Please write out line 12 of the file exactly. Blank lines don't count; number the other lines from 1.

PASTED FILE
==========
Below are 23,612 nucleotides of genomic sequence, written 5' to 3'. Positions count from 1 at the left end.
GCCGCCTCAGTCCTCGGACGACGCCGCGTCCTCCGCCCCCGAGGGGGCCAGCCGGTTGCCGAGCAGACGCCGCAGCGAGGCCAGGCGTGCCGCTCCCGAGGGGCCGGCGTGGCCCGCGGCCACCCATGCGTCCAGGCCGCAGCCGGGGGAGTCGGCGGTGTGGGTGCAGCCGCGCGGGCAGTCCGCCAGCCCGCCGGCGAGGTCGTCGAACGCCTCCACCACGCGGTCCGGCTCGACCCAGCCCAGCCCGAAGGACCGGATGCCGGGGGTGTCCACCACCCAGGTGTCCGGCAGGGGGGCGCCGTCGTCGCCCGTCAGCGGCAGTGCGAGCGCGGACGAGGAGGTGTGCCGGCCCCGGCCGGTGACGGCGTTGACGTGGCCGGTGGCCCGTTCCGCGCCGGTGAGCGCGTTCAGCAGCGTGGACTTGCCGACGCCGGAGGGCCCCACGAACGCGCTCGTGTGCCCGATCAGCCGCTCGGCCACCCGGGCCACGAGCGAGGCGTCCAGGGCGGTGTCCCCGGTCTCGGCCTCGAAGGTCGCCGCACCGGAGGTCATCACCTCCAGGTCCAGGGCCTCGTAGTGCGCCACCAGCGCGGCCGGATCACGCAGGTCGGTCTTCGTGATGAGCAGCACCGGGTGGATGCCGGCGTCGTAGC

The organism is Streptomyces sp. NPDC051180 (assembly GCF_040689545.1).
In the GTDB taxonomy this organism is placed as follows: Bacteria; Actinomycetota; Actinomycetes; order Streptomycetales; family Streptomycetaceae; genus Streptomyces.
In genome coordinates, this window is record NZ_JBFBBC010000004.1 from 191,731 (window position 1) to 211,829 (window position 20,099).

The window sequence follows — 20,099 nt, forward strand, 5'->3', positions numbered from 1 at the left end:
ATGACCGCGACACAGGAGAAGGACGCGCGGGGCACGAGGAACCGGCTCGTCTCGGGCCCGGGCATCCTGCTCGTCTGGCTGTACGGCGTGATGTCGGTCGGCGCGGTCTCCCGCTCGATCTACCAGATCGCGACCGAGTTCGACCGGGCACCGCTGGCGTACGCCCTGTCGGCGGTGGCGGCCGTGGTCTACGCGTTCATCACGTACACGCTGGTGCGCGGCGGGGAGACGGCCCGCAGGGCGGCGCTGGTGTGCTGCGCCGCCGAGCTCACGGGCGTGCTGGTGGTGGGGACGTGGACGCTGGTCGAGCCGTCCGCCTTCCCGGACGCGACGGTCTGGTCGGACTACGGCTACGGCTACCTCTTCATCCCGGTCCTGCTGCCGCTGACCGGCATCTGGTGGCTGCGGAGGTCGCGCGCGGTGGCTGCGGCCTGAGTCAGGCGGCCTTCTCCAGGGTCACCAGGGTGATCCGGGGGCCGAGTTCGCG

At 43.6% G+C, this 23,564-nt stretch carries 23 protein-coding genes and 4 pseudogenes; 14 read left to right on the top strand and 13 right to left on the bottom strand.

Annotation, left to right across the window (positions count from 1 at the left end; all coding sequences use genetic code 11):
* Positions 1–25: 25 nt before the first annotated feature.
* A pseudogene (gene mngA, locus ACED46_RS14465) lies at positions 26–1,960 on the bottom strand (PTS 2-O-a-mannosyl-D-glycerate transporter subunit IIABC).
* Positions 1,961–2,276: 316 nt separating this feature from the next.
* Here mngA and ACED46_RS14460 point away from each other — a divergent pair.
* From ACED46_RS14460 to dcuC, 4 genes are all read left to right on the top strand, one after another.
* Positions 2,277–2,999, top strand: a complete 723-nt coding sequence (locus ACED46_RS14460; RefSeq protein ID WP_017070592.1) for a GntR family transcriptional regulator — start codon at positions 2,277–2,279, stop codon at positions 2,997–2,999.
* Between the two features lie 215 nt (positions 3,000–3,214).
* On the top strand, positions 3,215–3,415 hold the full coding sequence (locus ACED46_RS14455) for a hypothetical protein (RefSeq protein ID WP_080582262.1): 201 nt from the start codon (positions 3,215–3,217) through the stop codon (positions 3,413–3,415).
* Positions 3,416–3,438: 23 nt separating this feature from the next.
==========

* Positions 1,961–2,276: 316 nt separating this feature from the next.